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Sexual Offenders will Face Tougher Punishments for Sex Crimes


GachiMuchi
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Written ByShawn Ambrose

 

 

If crimes involving sexual misconduct or assault seem like they’ve been on the rise lately, well, that’s because they have.

The number of reported cases of outrage of modesty has shot up by 24% from 2016 to 2020, as compared to 2011 to 2015.

 

Public backlash against leniency towards students at elite universities who commit sex crimes has compelled the authorities to review the laws in place to deter such acts.

Earlier this year, Law and Home Affairs Minister K. Shanmugam said offenders of sex crimes will soon face tougher punishments.

“An offender will not receive a lighter sentence simply because he has higher educational qualifications, or has better prospects in life,” he said at the time.

Now, the legislation has finally been passed.

Sexual Offenders will Face Tougher Punishments for Sex Crimes

Parliament passed a bill yesterday (13 Sep) to toughen penalties for certain sexual offences.

As part of the “Criminal Law (Miscellaneous Amendments) Bill”, the penalties for three sexual offences will be increased, namely:

  • Outrage of modesty or molestation
  • Sexual activity carried out in the presence of a minor aged between 14 and 16 or showing them sexual images,
  • Sexual activity carried out in the presence of a minor aged between 16 and 18 or showing them sexual images

Outrage of modesty, previously punishable by up to two years in prison, will carry a penalty of up to three years’ imprisonment now.

The maximum jail terms for the other two offences will also be increased from one to two years.

Expanding Scope of Other Sexual Offences

The new bill includes another amendment to the penal code, which will expand the scope of certain offences and defences.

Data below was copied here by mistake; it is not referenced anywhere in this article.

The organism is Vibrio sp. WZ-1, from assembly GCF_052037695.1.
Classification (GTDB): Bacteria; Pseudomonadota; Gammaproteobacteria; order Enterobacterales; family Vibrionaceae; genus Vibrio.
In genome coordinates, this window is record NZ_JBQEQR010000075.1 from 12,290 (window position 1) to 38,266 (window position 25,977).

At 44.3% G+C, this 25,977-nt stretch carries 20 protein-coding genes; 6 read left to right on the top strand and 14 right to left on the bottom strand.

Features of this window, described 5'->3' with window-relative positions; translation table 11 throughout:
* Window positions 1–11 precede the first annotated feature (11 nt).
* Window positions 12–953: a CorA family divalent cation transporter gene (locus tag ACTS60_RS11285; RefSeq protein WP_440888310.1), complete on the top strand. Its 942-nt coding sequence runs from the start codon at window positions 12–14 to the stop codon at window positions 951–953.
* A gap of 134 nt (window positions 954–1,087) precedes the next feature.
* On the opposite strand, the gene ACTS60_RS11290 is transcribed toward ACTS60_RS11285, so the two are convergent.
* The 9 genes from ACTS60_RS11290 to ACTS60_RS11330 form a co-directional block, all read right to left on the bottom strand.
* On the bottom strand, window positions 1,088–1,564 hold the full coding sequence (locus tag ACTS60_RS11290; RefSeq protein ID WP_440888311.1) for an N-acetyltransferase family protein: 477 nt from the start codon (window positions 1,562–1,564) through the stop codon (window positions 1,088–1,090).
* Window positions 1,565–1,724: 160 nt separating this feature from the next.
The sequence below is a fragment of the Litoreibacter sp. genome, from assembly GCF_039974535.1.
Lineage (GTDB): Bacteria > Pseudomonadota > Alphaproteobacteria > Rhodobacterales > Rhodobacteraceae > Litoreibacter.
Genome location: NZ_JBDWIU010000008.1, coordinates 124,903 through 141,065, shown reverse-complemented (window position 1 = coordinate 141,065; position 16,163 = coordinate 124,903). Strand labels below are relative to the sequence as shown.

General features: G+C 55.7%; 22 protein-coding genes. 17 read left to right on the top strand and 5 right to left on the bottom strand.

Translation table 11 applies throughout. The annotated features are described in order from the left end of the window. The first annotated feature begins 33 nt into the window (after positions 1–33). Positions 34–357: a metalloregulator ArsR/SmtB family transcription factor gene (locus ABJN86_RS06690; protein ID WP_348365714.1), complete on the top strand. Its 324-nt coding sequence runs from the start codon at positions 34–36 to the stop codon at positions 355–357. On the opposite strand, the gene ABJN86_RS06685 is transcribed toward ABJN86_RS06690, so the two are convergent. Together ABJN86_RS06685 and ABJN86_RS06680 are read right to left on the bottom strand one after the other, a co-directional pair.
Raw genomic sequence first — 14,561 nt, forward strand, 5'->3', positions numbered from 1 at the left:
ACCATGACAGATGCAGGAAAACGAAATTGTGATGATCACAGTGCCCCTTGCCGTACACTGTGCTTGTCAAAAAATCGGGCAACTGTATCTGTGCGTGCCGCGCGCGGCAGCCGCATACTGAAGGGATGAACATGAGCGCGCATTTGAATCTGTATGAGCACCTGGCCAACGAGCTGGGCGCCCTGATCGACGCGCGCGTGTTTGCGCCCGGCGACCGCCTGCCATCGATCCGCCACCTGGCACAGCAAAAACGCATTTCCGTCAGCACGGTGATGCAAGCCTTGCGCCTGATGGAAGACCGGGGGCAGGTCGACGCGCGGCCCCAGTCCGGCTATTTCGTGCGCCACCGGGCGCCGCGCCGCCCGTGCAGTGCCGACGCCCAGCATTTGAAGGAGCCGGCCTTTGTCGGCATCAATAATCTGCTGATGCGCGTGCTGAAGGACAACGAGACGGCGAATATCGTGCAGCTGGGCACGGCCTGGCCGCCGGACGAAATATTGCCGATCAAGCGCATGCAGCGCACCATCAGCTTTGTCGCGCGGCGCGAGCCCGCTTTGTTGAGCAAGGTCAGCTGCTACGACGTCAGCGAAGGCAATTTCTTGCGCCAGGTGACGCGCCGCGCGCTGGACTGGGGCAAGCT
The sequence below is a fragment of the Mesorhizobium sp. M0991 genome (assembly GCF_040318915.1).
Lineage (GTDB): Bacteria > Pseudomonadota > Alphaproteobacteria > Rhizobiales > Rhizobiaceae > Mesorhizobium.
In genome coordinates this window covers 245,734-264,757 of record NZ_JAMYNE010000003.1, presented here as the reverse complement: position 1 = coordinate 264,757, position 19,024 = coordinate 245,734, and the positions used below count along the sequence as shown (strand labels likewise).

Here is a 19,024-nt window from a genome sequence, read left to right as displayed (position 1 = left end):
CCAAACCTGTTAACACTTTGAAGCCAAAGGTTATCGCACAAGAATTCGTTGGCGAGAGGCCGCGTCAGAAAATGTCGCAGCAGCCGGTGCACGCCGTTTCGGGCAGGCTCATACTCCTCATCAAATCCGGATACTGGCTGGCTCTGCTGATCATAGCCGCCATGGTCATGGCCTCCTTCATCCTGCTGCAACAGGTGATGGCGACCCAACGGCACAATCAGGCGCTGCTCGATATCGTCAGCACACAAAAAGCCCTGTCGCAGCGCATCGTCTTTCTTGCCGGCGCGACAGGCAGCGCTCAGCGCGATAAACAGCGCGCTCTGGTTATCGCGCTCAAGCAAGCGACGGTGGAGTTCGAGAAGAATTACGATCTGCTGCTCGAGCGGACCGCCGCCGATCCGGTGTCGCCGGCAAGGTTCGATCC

One such offence is deceiving a victim into giving sexual consent by lying about the use of any sexually protective measure or being infected with any sexually transmitted disease (STD).

The offence will now cover deception about the risk of the victim contracting an STD too, such as lying about whether one’s STD is transmissible through sexual activity.

Clarifying Terms Related to Child Abuse Material & Necrophilia 

Under the new bill, terms relating to “child abuse material” and “abusive material” will also be clarified.

At the moment, this is defined as “material depicting minors’ breasts, or their genital or anal regions, in circumstances which reasonable persons would consider offensive”.

Now, the body parts exhibited in this material may be either “exposed or covered”.

Under another clarification, the offence of sexually penetrating a corpse will become gender-neutral.

Previously, the law only prohibited a man from penetrating a corpse’s vagina, anus, or mouth with his penis.

Now, all forms of penetration of a corpse will be punishable.

Modernising Legal Terms

As you may have noticed, some laws sound like they were written a thousand years ago, due to the archaic language.

Well, this bill aims to address that too.

Words like “wantonly” and “malignantly”, for example, will be replaced with ones that are more easily understood, such as “rashly” and “intentionally”.

All these laws will certainly help protect victims in court, ensuring that their abusers are properly dealt with.

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